Fiat Chrysler (FCA) has reached a deal with Tesla to count the California carmaker’s EVs as part of the FCA fleet in order to avoid paying fines for violating new European Union emissions rules. The Financial Times reported that the deal is worth “hundreds of millions of euros.”
More stringent emissions standards will take effect next year in the EU, reducing the average emissions limit to 95 grams of CO2 per kilometer. Automakers whose vehicles don’t meet the target (which will probably be all of them, with the possible exception of Renault/Nissan) are permitted to form “open pools” with other companies to reduce their fleet-wide average figures. The arrangement is similar to the system of trading ZEV credits used in California. Tesla has made over $1 billion in the last three years by selling excess emissions credits in the US.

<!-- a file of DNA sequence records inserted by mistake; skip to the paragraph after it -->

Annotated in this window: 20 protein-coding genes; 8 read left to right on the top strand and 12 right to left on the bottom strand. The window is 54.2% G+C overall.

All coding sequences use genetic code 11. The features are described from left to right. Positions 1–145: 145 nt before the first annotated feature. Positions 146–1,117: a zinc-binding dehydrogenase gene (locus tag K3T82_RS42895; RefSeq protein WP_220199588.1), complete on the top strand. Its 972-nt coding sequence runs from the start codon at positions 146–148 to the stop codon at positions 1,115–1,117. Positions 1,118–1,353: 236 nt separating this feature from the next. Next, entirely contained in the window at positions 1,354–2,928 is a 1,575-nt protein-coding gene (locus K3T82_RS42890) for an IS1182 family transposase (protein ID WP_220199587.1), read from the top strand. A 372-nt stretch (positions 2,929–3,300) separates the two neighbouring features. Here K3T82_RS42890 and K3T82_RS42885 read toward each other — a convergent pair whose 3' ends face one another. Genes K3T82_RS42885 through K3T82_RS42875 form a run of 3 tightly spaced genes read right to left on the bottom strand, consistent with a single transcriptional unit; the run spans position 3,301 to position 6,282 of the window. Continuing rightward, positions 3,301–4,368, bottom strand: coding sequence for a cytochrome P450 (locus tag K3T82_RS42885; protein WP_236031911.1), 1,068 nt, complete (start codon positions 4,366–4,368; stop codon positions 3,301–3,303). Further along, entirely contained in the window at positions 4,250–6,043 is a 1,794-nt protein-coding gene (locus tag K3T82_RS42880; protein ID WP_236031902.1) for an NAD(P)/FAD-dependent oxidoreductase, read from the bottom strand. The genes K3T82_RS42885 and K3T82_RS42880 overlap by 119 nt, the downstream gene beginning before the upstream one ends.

“FCA is committed to reducing the emissions of all our products,” said FCA. “The purchase pool provides flexibility to deliver products our customers are willing to buy while managing compliance with the lowest cost approach.”
FCA has long been at the rear of the pack in the electrification race, and like all the legacy automakers, it’s caught between European governments’ goal of reducing emissions and European drivers’ growing appetite for gas-guzzling SUVs. The company is obviously calculating that paying to “manage compliance” is cheaper than bringing its own EVs to market (and as always, talking about reducing emissions is free).
Electrek’s Fred Lambert noted that the deal is a well-timed windfall for Tesla, which appears to be going through a cash crunch, but that the extra income may not last for more than a few years. To its credit, Fiat Chrysler does have its own electrified vehicles in the pipeline – last year the company announced plans to invest 9 billion euros ($10.1 billion) in electrification over four years.